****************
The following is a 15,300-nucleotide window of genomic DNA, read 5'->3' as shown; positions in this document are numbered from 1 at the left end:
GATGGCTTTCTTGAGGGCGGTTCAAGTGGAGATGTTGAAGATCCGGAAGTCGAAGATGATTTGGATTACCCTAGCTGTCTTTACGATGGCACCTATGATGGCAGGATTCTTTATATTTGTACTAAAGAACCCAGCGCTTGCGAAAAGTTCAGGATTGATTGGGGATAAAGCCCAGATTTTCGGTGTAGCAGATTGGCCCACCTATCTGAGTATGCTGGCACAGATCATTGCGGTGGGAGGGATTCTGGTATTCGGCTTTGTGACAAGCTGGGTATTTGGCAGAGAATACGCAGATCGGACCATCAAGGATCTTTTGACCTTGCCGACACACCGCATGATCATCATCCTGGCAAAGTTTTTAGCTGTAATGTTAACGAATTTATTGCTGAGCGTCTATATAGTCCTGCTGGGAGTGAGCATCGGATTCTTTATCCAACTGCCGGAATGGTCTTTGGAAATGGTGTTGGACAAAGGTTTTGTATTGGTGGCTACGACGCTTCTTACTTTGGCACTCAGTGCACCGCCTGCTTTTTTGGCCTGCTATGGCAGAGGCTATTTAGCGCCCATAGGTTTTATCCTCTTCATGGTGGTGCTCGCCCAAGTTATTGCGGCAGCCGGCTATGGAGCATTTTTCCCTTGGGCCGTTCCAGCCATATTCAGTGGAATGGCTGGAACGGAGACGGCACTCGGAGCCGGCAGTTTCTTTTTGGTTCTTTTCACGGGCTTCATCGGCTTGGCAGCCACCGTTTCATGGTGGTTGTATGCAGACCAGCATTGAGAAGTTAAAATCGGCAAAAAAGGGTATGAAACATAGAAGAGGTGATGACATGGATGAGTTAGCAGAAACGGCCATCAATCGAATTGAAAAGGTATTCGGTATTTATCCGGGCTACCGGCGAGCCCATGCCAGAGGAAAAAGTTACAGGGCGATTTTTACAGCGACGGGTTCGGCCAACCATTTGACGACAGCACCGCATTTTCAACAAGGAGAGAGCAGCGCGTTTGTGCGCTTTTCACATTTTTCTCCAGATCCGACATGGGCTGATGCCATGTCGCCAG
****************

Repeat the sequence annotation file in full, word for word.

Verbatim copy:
The following is a 15,300-nucleotide window of genomic DNA, read 5'->3' as shown; positions in this document are numbered from 1 at the left end:
GATGGCTTTCTTGAGGGCGGTTCAAGTGGAGATGTTGAAGATCCGGAAGTCGAAGATGATTTGGATTACCCTAGCTGTCTTTACGATGGCACCTATGATGGCAGGATTCTTTATATTTGTACTAAAGAACCCAGCGCTTGCGAAAAGTTCAGGATTGATTGGGGATAAAGCCCAGATTTTCGGTGTAGCAGATTGGCCCACCTATCTGAGTATGCTGGCACAGATCATTGCGGTGGGAGGGATTCTGGTATTCGGCTTTGTGACAAGCTGGGTATTTGGCAGAGAATACGCAGATCGGACCATCAAGGATCTTTTGACCTTGCCGACACACCGCATGATCATCATCCTGGCAAAGTTTTTAGCTGTAATGTTAACGAATTTATTGCTGAGCGTCTATATAGTCCTGCTGGGAGTGAGCATCGGATTCTTTATCCAACTGCCGGAATGGTCTTTGGAAATGGTGTTGGACAAAGGTTTTGTATTGGTGGCTACGACGCTTCTTACTTTGGCACTCAGTGCACCGCCTGCTTTTTTGGCCTGCTATGGCAGAGGCTATTTAGCGCCCATAGGTTTTATCCTCTTCATGGTGGTGCTCGCCCAAGTTATTGCGGCAGCCGGCTATGGAGCATTTTTCCCTTGGGCCGTTCCAGCCATATTCAGTGGAATGGCTGGAACGGAGACGGCACTCGGAGCCGGCAGTTTCTTTTTGGTTCTTTTCACGGGCTTCATCGGCTTGGCAGCCACCGTTTCATGGTGGTTGTATGCAGACCAGCATTGAGAAGTTAAAATCGGCAAAAAAGGGTATGAAACATAGAAGAGGTGATGACATGGATGAGTTAGCAGAAACGGCCATCAATCGAATTGAAAAGGTATTCGGTATTTATCCGGGCTACCGGCGAGCCCATGCCAGAGGAAAAAGTTACAGGGCGATTTTTACAGCGACGGGTTCGGCCAACCATTTGACGACAGCACCGCATTTTCAACAAGGAGAGAGCAGCGCGTTTGTGCGCTTTTCACATTTTTCTCCAGATCCGACATGGGCTGATGCCATGTCGCCAG